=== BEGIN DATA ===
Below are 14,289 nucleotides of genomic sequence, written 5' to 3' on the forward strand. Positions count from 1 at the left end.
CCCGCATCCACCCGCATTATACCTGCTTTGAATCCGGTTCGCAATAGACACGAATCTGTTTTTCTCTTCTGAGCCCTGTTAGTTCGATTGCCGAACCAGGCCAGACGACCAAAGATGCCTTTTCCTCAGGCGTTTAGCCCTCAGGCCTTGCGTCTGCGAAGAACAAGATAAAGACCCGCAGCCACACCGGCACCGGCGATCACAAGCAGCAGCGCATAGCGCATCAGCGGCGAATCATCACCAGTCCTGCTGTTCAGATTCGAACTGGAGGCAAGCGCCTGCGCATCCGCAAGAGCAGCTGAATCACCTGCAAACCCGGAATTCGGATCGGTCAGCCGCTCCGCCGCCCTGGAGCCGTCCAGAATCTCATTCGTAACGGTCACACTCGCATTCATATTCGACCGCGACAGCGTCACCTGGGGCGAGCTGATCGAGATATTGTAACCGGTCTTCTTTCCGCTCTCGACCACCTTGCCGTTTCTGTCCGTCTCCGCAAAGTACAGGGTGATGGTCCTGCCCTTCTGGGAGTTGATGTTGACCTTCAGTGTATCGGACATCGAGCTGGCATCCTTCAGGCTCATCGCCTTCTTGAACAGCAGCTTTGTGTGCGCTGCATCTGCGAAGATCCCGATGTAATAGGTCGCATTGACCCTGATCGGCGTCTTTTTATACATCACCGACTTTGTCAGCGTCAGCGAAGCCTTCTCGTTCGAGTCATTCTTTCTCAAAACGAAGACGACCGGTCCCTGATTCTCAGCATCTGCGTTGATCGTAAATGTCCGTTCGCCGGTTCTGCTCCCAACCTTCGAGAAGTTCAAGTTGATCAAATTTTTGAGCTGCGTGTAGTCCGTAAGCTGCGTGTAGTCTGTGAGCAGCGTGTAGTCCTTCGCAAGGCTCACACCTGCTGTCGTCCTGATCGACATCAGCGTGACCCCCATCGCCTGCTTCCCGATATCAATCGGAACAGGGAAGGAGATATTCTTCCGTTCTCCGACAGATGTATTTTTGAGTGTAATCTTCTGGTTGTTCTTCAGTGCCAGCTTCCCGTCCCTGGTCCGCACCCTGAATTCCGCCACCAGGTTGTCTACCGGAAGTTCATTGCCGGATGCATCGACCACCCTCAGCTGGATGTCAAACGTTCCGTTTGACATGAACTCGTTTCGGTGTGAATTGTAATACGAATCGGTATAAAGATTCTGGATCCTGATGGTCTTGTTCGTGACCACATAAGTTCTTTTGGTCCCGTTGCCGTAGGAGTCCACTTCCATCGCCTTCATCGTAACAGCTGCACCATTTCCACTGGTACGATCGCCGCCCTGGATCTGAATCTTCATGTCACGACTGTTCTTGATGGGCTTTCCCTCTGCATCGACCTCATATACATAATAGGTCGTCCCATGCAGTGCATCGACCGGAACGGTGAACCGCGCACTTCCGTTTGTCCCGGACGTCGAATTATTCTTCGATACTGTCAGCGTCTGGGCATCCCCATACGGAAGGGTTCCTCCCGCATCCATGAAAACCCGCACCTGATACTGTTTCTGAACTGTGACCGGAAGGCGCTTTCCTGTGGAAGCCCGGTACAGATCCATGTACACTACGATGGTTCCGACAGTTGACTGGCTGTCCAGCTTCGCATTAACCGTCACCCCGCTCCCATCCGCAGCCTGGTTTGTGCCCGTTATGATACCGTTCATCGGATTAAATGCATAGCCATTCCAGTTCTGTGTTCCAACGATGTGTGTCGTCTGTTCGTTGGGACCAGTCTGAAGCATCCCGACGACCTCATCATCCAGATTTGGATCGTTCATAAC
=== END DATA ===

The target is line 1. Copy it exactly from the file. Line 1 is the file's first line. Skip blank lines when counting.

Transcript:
Below are 14,289 nucleotides of genomic sequence, written 5' to 3' on the forward strand. Positions count from 1 at the left end.